Verizon Wireless debuts Visual Voice Mail for $2.99 per month plus trip to store for software update

Verizon Wireless today introduced Visual Voice Mail, which, according to Verizon is “a new application that lets customers manage their voice mail on their phones. Available today on the Voyager by LG, Visual Voice Mail provides an easy-to-use display screen with one-touch access to listen to voice mail messages. Customers can also delete, reply and forward their voice mail messages without having to listen to prior messages or voice instructions, making Visual Voice Mail ideal for busy professionals who want a more effective way to manage and respond to messages.”

MacDailyNews Take: Please see these related articles:
Mossberg: Verizon’s new LG Voyager looks like Apple iPhone, but software is primitive, inferior – January 10, 2008
Chicago Tribune: Verizon’s fake Apple iPhone, the LG Voyager, is clunky and second-rate – December 18, 2007
Verizon’s ‘fake iPhone’ LG Voyager is no Apple iPhone killer – November 21, 2007
Verizon: Our new LG Voyager phone will kill Apple’s iPhone – October 03, 2007

The oh-so-innovative Verizon Wireless Visual Voice Mail “allows customers to see a list of all of their voice mail messages with important information, such as date and time of receipt, as well as message duration, in order to prioritize and efficiently manage their voice mail messages directly from their phones. When a caller leaves a new voice mail message, the Visual Voice Mail application pops up, alerting the customer that a new voice mail message has been received. From the phone display, customers can select from a number of options, including call back, reply, forward, add to contacts, and archive message.”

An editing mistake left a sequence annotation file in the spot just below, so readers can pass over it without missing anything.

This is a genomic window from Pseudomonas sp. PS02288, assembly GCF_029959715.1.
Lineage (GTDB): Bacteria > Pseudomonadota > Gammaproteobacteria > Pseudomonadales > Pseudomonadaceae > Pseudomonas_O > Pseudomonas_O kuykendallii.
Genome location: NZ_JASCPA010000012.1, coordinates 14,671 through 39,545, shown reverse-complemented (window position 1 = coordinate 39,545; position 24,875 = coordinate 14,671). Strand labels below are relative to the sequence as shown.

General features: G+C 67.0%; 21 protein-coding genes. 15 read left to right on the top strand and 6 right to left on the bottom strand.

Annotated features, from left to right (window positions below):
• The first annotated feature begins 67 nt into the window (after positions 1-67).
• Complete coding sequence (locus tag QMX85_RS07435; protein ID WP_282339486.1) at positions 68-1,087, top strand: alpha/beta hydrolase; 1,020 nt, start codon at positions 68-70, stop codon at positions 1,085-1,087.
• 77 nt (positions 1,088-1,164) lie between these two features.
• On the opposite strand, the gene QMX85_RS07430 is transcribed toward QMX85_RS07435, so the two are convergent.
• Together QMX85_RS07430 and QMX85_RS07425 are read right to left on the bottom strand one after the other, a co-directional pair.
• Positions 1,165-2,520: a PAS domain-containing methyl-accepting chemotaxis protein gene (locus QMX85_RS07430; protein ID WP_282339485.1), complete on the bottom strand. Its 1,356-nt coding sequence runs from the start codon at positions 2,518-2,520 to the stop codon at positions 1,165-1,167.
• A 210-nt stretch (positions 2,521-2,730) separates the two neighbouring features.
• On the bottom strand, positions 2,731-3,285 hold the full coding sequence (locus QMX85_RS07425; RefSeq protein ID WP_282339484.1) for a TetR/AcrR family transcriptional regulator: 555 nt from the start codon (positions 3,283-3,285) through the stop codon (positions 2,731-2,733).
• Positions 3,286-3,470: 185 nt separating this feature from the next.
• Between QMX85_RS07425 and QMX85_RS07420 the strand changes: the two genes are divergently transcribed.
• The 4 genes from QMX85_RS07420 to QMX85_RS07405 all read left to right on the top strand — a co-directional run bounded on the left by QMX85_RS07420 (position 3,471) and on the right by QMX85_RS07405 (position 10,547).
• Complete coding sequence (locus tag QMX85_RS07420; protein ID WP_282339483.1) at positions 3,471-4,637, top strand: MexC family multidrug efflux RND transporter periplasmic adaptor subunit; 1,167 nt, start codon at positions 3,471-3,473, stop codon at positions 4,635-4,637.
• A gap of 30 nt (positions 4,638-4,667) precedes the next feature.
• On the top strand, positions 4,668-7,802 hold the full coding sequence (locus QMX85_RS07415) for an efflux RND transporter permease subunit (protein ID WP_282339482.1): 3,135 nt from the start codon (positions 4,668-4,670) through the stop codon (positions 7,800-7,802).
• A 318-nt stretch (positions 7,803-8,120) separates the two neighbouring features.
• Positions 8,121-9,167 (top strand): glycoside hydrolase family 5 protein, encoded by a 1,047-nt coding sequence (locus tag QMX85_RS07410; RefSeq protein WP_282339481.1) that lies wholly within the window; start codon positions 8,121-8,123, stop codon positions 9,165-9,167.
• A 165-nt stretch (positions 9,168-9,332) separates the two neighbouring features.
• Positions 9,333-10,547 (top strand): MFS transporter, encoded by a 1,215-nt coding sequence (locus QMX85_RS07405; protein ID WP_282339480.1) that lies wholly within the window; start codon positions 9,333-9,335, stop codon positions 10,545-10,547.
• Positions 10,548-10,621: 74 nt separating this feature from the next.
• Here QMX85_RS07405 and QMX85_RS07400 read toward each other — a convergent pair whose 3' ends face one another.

Customers can store up to 40 messages for 40 days – double the storage capacity and nearly double the retention time of Basic Voice Mail. In addition, customers can create up to 10 greetings, as well as up to 20 distribution lists and 50 distribution members to receive messages.

“Verizon Wireless recognizes that voice mail plays a large role in how customers conduct business and manage the balance between their personal and professional lives,” said Mike Willsey, executive director for marketing, Verizon Wireless. “With Visual Voice Mail, we’re able to offer customers more options to help them better prioritize voice mail messages from family, friends, colleagues, and business partners in a more timely and effective manner. Visual Voice Mail eliminates the need to dial-in and listen to messages in sequential order, making it easier for customers to manage messages

Verizon Wireless customers can find the Visual Voice Mail application on the Messaging menu under option 6 on their Voyager by LG phones. Visual Voice Mail is available for US$2.99 monthly access, per line, plus airtime or megabyte charges and messaging fees, depending on a customer’s plan. Customers should take their Voyager by LG phones to any Verizon Wireless Communications Store to receive the free software update. Verizon Wireless expects to offer Visual Voice Mail on additional devices in the coming months.

Source: Verizon Wireless

You have to physically take your fake iPhone to the fargin’ Verizon store for a “free software update?” Do they reimburse you for the gas you wasted to get there and back? And then they have the gall to extort $2.99 a month from their suckers, er… customers?!

Can you imagine wanting an iPhone so much that you go get a cheapo, fake, crippled Lucky Goldstar mess, then drive to the store to update the horrible thing for the privilege of paying Verizon another $2.99 per month for what iPhones have always offered as an included service?

It’s like that upside-down and backwards, crippled fake Mac called “Windows PC” idiocy all over again.

Sometime we just have to shake our heads in amazement. The constant waste of time, money, and effort is sad to witness. These poor misguided people really need to stop, take a breath, and look at what they’re doing and paying for bad approximations. Just get an iPhone and a Mac already!